Provincetown, Massachusetts, USA, surrounded by Cape Cod Bay and the Atlantic ocean is anything but a sleepy town, since the local school created a controversial policy, where any elementary-age child requesting condoms will be given them free, with or without parental support.
Children won’t just be handed the condoms, the school will provide educational information about safe sex, but then they will be handed the condoms, no questions asked.
Many parents have complained, some even writing letters formally requesting their children not be given condoms if they ask. However, the Provincetown school board was ready for this – the new policy clearly states that parents are not allowed to ask that their children be excluded from free the condoms on request policy.
Despite parents angered by this, the school board claims they are not in favour of students having sex, but they are also not in favour of kids being denied birth control.
Starting in September, any of the 66 kids in high school and 89 kids in the lower grades can get condoms if they ask, without their parents ever knowing – the school board’s policy is to provide education and condoms, but they won’t be keeping a list of those who request and receive the free condoms. And they will not report back to parents that their son or daughter has requested and received birth control.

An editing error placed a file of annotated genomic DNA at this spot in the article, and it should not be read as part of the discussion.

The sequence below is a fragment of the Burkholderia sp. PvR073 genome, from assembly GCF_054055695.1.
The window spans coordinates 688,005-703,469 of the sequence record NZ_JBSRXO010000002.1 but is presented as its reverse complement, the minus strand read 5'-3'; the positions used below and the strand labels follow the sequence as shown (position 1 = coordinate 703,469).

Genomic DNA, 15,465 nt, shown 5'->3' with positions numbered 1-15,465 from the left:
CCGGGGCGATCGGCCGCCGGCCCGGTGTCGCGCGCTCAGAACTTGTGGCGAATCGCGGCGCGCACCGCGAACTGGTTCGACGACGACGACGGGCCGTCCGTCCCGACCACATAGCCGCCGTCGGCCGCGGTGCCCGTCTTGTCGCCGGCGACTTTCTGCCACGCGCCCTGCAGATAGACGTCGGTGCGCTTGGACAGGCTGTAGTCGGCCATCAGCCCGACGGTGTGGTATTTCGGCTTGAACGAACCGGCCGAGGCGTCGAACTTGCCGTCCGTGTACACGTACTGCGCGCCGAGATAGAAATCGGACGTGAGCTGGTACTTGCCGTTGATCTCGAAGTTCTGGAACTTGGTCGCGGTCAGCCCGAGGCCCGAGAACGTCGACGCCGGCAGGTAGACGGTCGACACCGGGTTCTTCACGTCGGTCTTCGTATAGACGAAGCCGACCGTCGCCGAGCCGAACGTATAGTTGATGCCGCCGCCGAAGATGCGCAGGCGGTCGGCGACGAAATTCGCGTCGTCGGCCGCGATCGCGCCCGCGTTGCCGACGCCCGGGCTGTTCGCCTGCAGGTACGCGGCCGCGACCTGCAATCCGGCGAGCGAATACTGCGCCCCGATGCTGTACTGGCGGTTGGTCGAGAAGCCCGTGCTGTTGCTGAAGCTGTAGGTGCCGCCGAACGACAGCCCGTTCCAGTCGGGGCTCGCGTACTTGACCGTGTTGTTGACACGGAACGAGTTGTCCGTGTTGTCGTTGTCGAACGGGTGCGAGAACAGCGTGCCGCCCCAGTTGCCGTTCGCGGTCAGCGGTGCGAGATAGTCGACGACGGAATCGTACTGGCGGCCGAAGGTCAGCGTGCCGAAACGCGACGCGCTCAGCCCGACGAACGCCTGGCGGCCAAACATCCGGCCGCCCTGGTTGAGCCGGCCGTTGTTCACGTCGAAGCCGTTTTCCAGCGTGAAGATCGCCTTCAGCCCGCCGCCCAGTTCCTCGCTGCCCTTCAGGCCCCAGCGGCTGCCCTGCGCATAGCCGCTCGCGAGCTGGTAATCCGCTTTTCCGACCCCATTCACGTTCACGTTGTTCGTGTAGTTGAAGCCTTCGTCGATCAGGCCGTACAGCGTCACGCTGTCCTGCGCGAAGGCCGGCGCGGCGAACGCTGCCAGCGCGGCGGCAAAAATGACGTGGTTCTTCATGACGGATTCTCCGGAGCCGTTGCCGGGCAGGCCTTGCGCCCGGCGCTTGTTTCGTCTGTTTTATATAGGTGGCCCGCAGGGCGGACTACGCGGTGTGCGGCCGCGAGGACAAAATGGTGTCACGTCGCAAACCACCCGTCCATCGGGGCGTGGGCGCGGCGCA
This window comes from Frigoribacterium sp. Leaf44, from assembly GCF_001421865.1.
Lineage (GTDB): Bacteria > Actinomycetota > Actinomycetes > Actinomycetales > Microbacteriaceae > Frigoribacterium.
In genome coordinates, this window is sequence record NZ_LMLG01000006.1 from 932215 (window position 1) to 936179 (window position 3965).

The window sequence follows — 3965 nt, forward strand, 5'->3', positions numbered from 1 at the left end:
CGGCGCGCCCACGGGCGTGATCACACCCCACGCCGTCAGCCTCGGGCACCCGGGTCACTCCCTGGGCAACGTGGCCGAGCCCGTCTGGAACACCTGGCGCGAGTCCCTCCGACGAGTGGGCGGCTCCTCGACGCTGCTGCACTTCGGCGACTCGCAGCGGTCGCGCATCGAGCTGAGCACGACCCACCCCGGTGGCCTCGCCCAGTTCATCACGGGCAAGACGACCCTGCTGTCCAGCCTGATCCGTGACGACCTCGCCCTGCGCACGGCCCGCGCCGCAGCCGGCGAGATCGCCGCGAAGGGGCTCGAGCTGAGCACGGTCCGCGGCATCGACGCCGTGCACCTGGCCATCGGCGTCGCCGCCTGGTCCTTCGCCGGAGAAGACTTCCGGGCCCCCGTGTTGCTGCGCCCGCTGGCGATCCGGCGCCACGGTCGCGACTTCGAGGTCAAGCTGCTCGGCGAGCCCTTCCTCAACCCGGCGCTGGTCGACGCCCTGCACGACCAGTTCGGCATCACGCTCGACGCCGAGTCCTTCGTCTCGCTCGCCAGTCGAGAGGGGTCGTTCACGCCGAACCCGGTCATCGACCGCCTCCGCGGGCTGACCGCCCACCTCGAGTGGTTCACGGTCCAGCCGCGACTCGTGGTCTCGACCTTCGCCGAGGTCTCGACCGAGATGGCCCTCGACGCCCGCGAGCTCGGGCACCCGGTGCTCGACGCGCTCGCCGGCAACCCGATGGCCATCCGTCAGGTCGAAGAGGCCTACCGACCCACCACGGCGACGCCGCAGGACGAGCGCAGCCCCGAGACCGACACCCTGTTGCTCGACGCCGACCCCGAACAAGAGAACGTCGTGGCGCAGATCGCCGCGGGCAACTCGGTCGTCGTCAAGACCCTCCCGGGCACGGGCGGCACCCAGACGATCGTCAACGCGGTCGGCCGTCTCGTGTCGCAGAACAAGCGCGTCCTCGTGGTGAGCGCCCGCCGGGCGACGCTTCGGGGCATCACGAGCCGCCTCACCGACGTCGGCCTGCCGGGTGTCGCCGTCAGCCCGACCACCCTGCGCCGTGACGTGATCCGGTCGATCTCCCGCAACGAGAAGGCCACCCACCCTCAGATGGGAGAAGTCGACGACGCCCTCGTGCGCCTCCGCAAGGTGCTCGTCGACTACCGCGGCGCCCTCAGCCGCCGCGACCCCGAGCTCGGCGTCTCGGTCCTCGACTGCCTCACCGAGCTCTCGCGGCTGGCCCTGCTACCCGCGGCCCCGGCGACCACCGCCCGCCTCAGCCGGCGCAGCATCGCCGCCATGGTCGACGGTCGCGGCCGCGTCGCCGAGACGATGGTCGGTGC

Is it up to school boards or shouldn’t parents take a more active role in their kid’s development?
Granted, sitting across from your son or daughter and having a heart-to-heart about sex isn’t comfortable or easy. But being a parent isn’t always comfortable or easy period.
When your son accidentally crashes the car, or your daughter comes home well past her curfew, you talk to them. Why can’t you talk to them about sex?
Sex is everywhere in our de-sensitized overhyped world. From billboards and night club signs, to advertisements on television and radio, to the wild and crazy Internet, where the porn industry makes more money than all sales – including porn – on eBay.
In this de-sensitized overhyped world, parents have forgotten just how visible sex is, and now a small town in the States is taking steps to protect their kids, from that parental mistake.